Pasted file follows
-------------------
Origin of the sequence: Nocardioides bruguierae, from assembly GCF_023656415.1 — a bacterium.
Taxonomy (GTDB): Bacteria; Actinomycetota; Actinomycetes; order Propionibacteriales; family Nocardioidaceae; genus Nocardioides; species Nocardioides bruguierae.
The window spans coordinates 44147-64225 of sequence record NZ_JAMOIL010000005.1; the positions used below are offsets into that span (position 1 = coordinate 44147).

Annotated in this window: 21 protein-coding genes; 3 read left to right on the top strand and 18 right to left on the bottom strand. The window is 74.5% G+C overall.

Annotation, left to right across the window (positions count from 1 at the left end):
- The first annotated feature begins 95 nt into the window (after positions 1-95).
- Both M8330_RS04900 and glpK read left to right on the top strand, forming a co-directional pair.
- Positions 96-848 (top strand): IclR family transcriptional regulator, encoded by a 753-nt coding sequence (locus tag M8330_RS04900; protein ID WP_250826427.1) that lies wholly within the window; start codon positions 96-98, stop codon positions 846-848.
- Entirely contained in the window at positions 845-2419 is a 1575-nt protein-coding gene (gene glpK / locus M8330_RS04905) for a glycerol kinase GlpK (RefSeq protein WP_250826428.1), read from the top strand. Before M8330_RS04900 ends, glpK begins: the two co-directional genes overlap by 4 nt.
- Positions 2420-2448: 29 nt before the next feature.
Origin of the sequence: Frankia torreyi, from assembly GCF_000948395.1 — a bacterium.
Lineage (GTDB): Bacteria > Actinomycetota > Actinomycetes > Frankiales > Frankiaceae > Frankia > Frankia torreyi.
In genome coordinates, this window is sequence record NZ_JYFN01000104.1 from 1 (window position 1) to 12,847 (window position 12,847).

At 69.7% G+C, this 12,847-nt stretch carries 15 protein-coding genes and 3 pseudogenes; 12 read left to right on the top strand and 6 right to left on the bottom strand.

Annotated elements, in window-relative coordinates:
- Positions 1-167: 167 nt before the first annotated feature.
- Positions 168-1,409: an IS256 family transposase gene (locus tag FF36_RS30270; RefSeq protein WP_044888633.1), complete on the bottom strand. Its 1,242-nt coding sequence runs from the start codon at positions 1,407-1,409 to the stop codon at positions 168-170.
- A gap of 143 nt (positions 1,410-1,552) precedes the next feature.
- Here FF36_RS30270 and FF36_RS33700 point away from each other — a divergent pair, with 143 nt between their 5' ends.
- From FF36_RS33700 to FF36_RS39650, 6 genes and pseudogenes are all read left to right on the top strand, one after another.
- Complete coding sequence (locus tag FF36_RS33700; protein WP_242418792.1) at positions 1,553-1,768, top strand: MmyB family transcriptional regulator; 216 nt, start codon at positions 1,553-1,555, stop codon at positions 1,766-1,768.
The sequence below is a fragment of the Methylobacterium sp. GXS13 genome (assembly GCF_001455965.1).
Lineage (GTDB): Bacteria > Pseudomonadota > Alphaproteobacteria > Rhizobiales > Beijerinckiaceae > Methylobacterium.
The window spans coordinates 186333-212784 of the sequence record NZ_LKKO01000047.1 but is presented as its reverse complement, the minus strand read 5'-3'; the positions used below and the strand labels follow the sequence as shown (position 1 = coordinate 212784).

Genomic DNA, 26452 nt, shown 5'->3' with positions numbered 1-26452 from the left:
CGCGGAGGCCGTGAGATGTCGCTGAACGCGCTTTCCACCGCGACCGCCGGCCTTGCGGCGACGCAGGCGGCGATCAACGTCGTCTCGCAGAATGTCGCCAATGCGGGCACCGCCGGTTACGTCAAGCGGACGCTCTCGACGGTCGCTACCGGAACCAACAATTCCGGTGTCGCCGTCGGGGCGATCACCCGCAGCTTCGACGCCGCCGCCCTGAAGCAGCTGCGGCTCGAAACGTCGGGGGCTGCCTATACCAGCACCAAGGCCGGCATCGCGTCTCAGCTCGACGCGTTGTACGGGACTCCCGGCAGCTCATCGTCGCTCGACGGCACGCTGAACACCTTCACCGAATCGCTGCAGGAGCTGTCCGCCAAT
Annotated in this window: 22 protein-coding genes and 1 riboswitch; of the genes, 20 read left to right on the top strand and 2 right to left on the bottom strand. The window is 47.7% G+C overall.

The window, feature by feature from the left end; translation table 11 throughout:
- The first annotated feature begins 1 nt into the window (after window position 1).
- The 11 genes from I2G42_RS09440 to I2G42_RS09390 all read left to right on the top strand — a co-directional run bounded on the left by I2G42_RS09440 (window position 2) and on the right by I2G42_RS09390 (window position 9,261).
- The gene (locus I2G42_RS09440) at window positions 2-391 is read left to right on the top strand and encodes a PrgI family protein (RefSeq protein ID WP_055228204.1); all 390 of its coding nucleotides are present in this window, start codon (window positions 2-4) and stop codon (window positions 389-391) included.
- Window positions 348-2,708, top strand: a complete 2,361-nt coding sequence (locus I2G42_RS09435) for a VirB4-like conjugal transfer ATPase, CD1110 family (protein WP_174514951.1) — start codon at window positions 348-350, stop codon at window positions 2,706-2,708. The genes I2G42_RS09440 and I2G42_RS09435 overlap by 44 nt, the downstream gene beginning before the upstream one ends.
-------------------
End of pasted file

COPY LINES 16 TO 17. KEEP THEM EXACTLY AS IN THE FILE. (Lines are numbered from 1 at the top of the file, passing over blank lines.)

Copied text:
- Positions 1-167: 167 nt before the first annotated feature.
- Positions 168-1,409: an IS256 family transposase gene (locus tag FF36_RS30270; RefSeq protein WP_044888633.1), complete on the bottom strand. Its 1,242-nt coding sequence runs from the start codon at positions 1,407-1,409 to the stop codon at positions 168-170.